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Home Guest Writers Conditioned collaboration - Reaping the rewards from a strong SME network

Conditioned collaboration – Reaping the rewards from a strong SME network

Network Rail is committed to achieving the government target of 33 per cent of its annual expenditure to be spent via small and medium-sized enterprises (SMEs) by 2022. HS2 is aiming for 60 per cent of its supply chain to be with SME organisations. Currently, over 70 per cent of its contracts are with organisations that meet the criteria.

Since the 2016-17 financial year, Network Rail has increased its expenditure with SMEs and has stepped up the breadth and depth of its activity, recognising that SME engagement is a key part of the government’s Industrial Strategy and the resultant Rail Sector Deal.

At the same time, businesses working across UK rail infrastructure projects are forming new alliances, and enhancing the nature of their collaborations, to take advantage of this stated commitment.

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By taking the lead themselves, an increasing number of SMEs will go on to bid successfully for railway business, while creating a vibrant, healthy, innovative, competitive and diverse marketplace of suppliers in the process.

The complex 24-month, £30 million Stevenage Turnback Project, delivered by rail infrastructure specialist and principal contractor, Spencer Group, is strong evidence of how collaborative relationships with SMEs can work effectively, in addition to bringing a highly adaptive and innovative approach to delivery.

The project was delivered a year ahead of the planned opening, due to the clear accountability and outstanding collaborative relationship formed between client Network Rail, Spencer Group, and a supply chain that included, amongst many others, Trackwork, Motion Rail, TICS Rail Signalling and Keltbray. Also essential to the success of the project was early contractor involvement with these partners.

This major capacity enhancement project saw the full design and build of a new Platform 5 and a 1.6-mile electrified turnback line, including alterations and improvements to the adjacent East Coast main line and the connecting Hertford loop.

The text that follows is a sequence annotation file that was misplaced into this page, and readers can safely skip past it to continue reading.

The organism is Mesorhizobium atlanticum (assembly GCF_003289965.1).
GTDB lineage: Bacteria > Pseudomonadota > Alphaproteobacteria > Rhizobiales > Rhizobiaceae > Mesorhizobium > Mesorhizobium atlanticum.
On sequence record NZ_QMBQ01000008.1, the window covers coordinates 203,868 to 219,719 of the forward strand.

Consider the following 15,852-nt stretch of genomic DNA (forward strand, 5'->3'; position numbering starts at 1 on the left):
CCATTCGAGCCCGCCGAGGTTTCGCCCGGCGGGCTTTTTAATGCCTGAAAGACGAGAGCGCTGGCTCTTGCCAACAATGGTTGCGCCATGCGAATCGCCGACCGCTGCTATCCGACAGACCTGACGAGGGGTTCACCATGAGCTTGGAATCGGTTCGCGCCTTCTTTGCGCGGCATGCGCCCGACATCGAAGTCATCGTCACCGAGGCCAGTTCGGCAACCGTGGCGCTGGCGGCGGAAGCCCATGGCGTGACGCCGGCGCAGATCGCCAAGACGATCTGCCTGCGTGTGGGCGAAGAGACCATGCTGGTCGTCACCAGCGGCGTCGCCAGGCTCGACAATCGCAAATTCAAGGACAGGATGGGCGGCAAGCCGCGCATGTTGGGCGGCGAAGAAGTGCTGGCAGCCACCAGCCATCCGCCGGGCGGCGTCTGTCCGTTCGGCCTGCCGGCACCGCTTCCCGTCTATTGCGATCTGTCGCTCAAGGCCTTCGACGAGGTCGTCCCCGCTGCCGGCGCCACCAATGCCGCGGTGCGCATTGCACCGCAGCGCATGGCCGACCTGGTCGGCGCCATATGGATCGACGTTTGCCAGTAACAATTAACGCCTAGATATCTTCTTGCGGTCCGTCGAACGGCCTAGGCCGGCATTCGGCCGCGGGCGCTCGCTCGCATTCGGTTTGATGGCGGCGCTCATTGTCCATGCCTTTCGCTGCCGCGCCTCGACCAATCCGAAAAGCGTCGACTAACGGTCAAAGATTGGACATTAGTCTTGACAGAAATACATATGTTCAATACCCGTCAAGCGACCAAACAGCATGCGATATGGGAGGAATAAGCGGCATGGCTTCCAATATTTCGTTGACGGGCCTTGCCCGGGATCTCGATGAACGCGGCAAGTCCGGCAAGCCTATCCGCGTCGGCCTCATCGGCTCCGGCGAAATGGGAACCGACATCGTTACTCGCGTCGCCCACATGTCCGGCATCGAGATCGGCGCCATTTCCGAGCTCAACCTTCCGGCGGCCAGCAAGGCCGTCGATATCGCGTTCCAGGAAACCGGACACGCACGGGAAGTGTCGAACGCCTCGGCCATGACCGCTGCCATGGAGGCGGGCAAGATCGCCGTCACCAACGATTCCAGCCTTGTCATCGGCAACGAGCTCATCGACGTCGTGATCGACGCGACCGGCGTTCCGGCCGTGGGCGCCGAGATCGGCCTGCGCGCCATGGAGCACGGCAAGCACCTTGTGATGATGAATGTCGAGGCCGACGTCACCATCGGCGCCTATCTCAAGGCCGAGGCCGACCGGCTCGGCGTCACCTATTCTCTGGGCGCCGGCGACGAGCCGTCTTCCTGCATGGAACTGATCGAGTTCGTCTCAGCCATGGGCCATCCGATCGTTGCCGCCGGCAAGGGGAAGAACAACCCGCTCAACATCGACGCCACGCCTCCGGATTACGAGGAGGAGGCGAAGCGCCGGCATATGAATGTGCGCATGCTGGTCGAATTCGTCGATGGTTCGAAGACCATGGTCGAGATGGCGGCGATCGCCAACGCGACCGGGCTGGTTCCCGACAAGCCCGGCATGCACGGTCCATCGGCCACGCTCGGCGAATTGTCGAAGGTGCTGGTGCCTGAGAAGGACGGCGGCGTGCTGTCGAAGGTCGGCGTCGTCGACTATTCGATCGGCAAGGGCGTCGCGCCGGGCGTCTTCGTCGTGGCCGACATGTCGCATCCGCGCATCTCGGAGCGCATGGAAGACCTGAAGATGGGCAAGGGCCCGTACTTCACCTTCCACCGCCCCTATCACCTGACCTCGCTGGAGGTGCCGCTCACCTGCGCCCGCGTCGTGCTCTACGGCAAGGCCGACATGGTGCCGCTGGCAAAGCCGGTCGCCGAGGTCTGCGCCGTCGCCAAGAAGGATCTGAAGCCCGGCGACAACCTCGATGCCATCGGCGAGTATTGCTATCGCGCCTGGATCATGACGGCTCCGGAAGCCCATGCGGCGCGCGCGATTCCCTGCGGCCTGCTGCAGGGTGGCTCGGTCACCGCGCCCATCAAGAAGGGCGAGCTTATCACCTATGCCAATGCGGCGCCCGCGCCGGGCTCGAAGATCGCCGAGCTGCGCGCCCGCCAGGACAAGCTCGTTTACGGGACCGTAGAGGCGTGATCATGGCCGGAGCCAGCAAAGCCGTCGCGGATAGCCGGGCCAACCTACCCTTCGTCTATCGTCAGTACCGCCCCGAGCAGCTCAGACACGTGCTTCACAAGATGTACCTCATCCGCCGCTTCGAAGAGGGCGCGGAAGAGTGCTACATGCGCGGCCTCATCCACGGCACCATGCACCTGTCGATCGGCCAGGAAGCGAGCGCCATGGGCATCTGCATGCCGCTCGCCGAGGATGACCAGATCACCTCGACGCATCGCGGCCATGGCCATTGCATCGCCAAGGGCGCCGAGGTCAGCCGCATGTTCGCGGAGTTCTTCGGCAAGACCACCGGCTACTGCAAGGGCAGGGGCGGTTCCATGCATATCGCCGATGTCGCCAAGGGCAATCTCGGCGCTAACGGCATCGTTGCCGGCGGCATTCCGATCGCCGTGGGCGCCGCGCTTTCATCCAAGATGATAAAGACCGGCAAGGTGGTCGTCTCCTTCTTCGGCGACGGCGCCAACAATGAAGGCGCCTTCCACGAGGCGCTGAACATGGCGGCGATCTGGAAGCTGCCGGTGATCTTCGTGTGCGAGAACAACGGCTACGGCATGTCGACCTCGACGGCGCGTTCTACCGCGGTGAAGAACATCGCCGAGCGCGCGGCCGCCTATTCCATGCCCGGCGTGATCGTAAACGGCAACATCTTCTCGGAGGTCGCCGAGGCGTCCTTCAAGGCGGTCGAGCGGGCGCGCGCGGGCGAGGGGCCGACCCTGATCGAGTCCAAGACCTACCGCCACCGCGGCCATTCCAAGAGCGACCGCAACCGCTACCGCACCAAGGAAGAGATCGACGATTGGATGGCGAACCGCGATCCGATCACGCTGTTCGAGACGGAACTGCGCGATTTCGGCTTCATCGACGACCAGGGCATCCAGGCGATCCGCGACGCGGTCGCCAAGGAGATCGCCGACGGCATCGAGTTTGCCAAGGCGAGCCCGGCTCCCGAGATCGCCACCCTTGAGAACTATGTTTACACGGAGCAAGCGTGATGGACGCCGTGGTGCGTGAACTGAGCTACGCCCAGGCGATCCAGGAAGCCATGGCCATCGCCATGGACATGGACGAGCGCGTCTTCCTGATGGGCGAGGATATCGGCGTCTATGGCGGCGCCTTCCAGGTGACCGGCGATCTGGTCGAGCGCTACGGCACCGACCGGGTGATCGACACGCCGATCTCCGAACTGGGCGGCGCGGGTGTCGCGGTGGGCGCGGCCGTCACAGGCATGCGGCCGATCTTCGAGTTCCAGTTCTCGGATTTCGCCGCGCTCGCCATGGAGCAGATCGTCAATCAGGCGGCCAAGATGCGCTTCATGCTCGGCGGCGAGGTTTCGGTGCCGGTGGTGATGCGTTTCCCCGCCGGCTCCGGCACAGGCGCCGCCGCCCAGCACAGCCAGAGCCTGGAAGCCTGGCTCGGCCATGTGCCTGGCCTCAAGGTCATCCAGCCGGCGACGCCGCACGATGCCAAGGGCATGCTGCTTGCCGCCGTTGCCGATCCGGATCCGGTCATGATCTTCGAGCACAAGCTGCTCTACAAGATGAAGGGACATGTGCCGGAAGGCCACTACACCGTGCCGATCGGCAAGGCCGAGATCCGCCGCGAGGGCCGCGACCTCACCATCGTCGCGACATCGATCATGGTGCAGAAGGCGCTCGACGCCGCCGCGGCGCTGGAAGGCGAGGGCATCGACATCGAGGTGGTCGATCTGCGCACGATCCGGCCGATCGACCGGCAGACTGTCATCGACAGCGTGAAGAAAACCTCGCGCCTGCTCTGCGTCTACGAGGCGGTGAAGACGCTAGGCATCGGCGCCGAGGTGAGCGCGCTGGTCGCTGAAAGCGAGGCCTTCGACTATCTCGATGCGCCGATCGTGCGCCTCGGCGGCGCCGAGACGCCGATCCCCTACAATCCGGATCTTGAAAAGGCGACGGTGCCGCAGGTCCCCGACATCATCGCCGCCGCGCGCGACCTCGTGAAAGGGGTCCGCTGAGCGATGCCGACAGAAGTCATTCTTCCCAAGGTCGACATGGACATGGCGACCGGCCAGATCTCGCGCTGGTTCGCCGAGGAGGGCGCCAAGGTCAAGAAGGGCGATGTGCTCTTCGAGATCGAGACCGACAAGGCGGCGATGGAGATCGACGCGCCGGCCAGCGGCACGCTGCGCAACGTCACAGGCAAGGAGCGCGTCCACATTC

The scheme, completed in August 2020, formed part of a £1.2 billion upgrade to modernise key parts of the East Coast main line to improve journeys and enable additional services between London, the North and Scotland.

Joe Bennett, Spencer Group’s project director, said: “The success of this project was down to the collaboration between Network Rail, Spencer Group and the entire supply chain. We were all working to established objectives, agreed timescales, and going above and beyond to meet and exceed Network Rail’s requirements.

“We all pulled together for the common goal of delivering the project for Network Rail and Govia Thameslink that would make a huge difference to the travelling public and freight companies. Phil Daniel, Network Rail’s project manager, enabled a collaborative approach to work brilliantly and he was really positive throughout – he was great to do business with. Everybody involved bought into the same, positive ‘can do’ ethos and attitude in planning and delivery. Collectively, we led by example and shared our methodology with our supply chain partners.

“This strong leadership that was demonstrated on the project was supported by the professional approach of our supply chain partners and exceptional project execution from all involved. Working together in the way that we did has created a blueprint for success.”

Trackwork delivered permanent way and signalling design, installation and commissioning works on the project. These included the construction of a 1,340-metre turnback siding to serve Platform 5, and the installation of an FVs 24 turnout unit, utilising a Kirow crane, to form a new mainline connection.

The company’s in-house signalling division, TICS Rail Signalling, re-signalled the new line and upgraded the existing infrastructure including new location cases, cables, power changeovers, new signals, points, tracks, hot axle box detector, AWS, TPWS, panel changes and alterations to the existing GEC interlocking to accept the new routes and functions over a three-mile leg.

Trackwork’s operations director, Bob Purshouse, said: “We certainly welcomed the early contractor involvement, with Spencer Group’s senor project manager Martin Lewis assisting with the planning of the work. In our opinion this should be the model for future infrastructure projects, where we can bring our collective experience and knowledge together for best results.

“Speaking for the Trackwork delivery team, the project, at times, was fairly stressful, which you would of course expect for a high-profile scheme such as this. However, I do think that, as the works progressed, this became less so and it did feel very much that we were a single entity collaborating to satisfy the demands of the stakeholders.